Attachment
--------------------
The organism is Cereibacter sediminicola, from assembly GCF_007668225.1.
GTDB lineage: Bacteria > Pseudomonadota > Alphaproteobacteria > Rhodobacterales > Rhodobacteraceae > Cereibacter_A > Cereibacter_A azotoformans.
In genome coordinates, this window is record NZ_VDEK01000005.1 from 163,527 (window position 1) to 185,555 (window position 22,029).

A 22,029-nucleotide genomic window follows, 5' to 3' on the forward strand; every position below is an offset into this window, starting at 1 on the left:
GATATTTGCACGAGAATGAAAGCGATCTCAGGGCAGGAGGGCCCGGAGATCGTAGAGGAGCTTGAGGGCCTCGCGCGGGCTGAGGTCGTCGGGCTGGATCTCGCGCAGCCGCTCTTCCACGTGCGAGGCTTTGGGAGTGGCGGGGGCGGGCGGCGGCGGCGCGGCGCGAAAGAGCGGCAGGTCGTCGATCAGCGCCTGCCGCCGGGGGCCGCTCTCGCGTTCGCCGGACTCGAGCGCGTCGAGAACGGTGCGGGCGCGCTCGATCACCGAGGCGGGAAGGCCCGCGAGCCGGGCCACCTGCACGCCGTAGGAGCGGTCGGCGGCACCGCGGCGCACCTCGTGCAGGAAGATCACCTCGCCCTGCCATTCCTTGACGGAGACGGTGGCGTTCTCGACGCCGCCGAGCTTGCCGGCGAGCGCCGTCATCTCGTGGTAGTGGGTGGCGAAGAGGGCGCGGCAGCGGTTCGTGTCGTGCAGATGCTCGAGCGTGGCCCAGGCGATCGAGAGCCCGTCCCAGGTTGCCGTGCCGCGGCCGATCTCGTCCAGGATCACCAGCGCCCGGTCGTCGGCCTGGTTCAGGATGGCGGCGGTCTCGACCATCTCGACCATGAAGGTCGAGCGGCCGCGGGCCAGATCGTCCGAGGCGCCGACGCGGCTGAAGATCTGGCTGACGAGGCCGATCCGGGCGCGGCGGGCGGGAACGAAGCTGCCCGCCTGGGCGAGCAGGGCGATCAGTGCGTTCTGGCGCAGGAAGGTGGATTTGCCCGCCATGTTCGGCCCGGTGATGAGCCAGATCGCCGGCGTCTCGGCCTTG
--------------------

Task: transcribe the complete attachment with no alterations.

The organism is Cereibacter sediminicola, from assembly GCF_007668225.1.
GTDB lineage: Bacteria > Pseudomonadota > Alphaproteobacteria > Rhodobacterales > Rhodobacteraceae > Cereibacter_A > Cereibacter_A azotoformans.
In genome coordinates, this window is record NZ_VDEK01000005.1 from 163,527 (window position 1) to 185,555 (window position 22,029).

A 22,029-nucleotide genomic window follows, 5' to 3' on the forward strand; every position below is an offset into this window, starting at 1 on the left:
GATATTTGCACGAGAATGAAAGCGATCTCAGGGCAGGAGGGCCCGGAGATCGTAGAGGAGCTTGAGGGCCTCGCGCGGGCTGAGGTCGTCGGGCTGGATCTCGCGCAGCCGCTCTTCCACGTGCGAGGCTTTGGGAGTGGCGGGGGCGGGCGGCGGCGGCGCGGCGCGAAAGAGCGGCAGGTCGTCGATCAGCGCCTGCCGCCGGGGGCCGCTCTCGCGTTCGCCGGACTCGAGCGCGTCGAGAACGGTGCGGGCGCGCTCGATCACCGAGGCGGGAAGGCCCGCGAGCCGGGCCACCTGCACGCCGTAGGAGCGGTCGGCGGCACCGCGGCGCACCTCGTGCAGGAAGATCACCTCGCCCTGCCATTCCTTGACGGAGACGGTGGCGTTCTCGACGCCGCCGAGCTTGCCGGCGAGCGCCGTCATCTCGTGGTAGTGGGTGGCGAAGAGGGCGCGGCAGCGGTTCGTGTCGTGCAGATGCTCGAGCGTGGCCCAGGCGATCGAGAGCCCGTCCCAGGTTGCCGTGCCGCGGCCGATCTCGTCCAGGATCACCAGCGCCCGGTCGTCGGCCTGGTTCAGGATGGCGGCGGTCTCGACCATCTCGACCATGAAGGTCGAGCGGCCGCGGGCCAGATCGTCCGAGGCGCCGACGCGGCTGAAGATCTGGCTGACGAGGCCGATCCGGGCGCGGCGGGCGGGAACGAAGCTGCCCGCCTGGGCGAGCAGGGCGATCAGTGCGTTCTGGCGCAGGAAGGTGGATTTGCCCGCCATGTTCGGCCCGGTGATGAGCCAGATCGCCGGCGTCTCGGCCTTG